The Euro fell to a 12-month low against the Dollar today as there is considerable doubt in the market that Greece will be ale to carry out the harsh austerity measures required of it by the aid package. Moody's said that the EU/IMF rescue package would not end the Greek crisis, but instead how it is able to adjust its budget deficit in line with targets will be the key to success. So far the markets are hesitant to bet that the Greek government will be able to meet those obligations.

This is a big shift from yesterday, at least in NY trading, as the aid deal had seemed to put aside the concerns over Greece with the S&P 500 index scoring its strongest daily gain in two months and Treasuries losing their safe haven allure. In Europe the view was much different, with the view that the crisis was far from over.

Conditions attached to the 110 billion euro in loans are tougher than those Greece was discussing with the Eurogroup in that there is front-loaded reduction in the budget deficit equivalent to 11% of GDP over a three-year period. The monitoring arrangements are tough as disbursement will depend on Greece satisfying the IMF and EU, on a quarterly basis, that its budget-cutting plans are on track.

There was also no restructuring of Greece's debt, which would be the normal case in a bailout using the IMF. When asking for a bailout from the IMF and taking on the austerity measures its is implied that a nation will not be able to meet those requirements without some relief from their debt financing burdens.

Some form of debt restructuring for Greece would have hurt the balance sheets of banks in the Euro-zone and was not considered. Fears were that there would be a flight of capital from other peripheral Euro-zone nations as investors attempt to avoid taking a haircut on their securities. The problem is that without the restructuring the obligations by the Greek government and people will remain high even if they are able to cut their budget deficit to the targets. Greece's creditors meanwhile will not shoulder any of the burden of their poor investment. Anxiety about how the Greek public will react to the implementation of budget cuts were on display as there was an ongoing general strike, while the German public will make its voice heard about its 20 billion euro tab in the bailout known in an upcoming regional election.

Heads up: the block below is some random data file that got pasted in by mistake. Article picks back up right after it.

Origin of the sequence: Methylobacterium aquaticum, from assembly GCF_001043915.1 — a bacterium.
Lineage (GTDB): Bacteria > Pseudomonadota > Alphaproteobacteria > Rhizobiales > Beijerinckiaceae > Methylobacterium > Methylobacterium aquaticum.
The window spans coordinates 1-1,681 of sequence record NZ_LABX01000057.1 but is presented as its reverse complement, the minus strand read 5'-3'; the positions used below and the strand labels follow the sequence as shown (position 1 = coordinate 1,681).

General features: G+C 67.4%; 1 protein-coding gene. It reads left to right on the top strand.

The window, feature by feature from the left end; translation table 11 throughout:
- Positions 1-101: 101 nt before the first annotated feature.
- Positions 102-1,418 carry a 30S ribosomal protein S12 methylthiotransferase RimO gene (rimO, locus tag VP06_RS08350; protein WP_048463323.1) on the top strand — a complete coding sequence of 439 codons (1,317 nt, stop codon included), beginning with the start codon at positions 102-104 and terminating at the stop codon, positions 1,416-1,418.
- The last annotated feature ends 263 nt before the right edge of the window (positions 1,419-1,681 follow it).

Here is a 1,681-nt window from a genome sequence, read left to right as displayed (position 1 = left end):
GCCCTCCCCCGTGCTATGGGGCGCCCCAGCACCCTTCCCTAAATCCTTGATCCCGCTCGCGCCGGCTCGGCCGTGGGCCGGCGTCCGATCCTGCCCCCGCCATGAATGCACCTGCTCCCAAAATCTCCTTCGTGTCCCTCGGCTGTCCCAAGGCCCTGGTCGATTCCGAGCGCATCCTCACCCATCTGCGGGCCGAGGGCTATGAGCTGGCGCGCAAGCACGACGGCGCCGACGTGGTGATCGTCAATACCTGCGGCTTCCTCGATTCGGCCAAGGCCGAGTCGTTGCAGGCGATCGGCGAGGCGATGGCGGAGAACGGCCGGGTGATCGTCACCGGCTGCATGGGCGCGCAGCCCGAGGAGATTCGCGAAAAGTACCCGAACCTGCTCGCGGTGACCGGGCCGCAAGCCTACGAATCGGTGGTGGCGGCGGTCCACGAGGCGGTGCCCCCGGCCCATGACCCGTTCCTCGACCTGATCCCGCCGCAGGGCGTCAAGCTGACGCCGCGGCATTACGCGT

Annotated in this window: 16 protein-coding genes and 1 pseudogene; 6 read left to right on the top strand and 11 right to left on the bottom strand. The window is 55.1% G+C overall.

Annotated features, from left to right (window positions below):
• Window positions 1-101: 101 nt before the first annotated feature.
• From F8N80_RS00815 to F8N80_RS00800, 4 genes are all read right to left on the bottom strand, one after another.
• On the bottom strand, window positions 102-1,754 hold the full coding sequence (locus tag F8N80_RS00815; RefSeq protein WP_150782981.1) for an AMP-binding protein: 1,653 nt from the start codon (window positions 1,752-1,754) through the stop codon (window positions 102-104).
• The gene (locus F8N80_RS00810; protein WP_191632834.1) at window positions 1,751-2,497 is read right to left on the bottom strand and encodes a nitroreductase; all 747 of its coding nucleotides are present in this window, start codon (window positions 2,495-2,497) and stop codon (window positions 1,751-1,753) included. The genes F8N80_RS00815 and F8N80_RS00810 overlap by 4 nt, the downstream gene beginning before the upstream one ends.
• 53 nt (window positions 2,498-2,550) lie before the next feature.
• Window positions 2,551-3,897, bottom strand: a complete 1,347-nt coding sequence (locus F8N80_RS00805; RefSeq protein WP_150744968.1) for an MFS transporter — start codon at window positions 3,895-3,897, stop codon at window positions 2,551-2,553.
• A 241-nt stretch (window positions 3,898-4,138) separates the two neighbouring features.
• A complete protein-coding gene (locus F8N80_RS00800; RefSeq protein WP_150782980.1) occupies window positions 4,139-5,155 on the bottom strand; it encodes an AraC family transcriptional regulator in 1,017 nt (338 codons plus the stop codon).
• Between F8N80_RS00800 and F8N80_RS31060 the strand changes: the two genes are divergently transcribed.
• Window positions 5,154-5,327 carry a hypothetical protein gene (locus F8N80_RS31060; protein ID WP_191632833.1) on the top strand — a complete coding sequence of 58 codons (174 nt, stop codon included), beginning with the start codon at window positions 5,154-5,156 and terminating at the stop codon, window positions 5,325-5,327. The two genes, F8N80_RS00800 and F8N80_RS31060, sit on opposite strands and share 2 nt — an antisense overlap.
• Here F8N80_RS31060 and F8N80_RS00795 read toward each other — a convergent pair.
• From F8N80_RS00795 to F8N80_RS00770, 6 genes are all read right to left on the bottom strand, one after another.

The ECB however, sensing the trap that Greece is in, has said that it will take junk-rated Greek government securities as collateral meaning they will be picking up the risk in order for Greece to be able to take out loans with the central bank.

The solvency issue for Greece may not be resolved with the aid package as Greek capital requirements to 2012 are greater than the size of the bailout package. While the Greek finance minister has said the package was large enough to protect his country from market exposure in 2010, 2011, and 2012, the German Economy Minister is stressing that the bail-put is not intended to cover Greece's entire financial requirements for the next three years.

The biggest fear now is contagion and that the markets will turn to the other highly indebted nations within the Euro-zone like Portugal and Spain and begin driving up their borrowing costs adding similar pressure as Greece faced to their attempts to reign in their deficits.